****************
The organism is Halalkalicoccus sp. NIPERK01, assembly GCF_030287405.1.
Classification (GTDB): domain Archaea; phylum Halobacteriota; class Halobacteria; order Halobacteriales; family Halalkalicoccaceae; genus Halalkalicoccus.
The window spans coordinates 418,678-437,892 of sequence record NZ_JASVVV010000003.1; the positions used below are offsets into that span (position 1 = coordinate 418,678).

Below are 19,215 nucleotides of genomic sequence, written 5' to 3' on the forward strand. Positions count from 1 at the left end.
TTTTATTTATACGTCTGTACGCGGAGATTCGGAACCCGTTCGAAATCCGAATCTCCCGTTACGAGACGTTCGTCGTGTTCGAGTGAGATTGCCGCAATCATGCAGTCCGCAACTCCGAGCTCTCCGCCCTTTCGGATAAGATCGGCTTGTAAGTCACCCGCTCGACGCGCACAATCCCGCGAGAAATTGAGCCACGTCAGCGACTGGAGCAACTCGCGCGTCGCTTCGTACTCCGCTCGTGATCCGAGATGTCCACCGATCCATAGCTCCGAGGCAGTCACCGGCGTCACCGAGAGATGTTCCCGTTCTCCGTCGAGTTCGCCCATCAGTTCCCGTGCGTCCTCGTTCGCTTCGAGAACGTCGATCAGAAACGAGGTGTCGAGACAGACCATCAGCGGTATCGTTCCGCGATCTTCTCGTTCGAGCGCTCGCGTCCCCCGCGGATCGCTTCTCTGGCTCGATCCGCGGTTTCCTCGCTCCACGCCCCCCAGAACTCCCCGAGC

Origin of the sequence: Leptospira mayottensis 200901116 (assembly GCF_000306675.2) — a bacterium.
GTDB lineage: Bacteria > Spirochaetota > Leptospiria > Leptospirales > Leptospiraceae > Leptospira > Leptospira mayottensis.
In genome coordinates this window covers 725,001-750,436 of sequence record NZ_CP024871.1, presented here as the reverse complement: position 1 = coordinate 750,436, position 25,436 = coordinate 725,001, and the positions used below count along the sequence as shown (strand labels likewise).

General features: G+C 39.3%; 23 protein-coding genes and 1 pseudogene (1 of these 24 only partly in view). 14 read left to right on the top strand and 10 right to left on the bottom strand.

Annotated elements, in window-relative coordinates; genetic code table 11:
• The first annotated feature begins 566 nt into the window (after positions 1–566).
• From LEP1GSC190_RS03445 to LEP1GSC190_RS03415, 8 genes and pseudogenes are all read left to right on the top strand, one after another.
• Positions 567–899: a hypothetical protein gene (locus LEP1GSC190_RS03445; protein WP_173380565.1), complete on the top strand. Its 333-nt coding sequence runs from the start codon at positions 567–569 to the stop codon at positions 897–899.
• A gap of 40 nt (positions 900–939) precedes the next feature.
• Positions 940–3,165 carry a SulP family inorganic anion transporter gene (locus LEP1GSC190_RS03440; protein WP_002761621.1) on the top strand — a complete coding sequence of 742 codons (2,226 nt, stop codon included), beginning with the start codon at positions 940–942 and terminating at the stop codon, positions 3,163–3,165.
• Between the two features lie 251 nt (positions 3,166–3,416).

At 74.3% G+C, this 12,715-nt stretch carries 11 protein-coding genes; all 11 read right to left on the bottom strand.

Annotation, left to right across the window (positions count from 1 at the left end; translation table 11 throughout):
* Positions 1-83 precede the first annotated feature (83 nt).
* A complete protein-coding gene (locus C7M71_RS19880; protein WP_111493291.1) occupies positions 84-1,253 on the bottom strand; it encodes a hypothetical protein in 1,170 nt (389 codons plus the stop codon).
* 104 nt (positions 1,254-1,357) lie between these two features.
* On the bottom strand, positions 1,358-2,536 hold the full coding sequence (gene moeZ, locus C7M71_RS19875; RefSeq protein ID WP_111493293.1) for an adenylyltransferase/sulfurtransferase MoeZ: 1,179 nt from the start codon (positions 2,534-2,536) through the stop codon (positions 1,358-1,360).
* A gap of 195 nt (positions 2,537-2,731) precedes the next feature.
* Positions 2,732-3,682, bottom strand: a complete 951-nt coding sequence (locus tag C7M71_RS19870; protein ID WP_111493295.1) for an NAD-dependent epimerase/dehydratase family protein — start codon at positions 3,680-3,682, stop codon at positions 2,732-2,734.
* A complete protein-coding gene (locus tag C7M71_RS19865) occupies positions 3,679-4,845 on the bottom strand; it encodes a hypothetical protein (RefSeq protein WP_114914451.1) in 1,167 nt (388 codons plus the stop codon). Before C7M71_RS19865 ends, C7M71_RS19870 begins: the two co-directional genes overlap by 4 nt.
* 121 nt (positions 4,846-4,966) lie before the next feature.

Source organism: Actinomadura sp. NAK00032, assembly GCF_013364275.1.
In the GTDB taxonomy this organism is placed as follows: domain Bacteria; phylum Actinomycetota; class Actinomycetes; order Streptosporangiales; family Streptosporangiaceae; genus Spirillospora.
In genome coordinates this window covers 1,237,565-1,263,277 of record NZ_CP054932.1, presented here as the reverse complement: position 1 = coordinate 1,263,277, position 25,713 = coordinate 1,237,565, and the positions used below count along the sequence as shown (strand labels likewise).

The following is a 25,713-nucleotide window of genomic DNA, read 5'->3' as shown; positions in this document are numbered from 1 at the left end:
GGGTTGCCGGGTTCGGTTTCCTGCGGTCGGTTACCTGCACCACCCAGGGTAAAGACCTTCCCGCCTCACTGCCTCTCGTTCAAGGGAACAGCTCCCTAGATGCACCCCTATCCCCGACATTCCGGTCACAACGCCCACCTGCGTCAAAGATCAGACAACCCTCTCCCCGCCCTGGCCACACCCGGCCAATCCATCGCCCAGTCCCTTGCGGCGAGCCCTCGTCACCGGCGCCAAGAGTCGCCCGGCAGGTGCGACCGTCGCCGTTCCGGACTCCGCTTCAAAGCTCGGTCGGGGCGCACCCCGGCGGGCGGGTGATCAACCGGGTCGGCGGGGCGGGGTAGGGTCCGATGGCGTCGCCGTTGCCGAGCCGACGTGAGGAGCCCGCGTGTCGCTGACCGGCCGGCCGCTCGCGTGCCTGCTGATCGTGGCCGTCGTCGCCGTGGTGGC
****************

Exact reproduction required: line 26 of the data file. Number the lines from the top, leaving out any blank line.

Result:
* 121 nt (positions 4,846-4,966) lie before the next feature.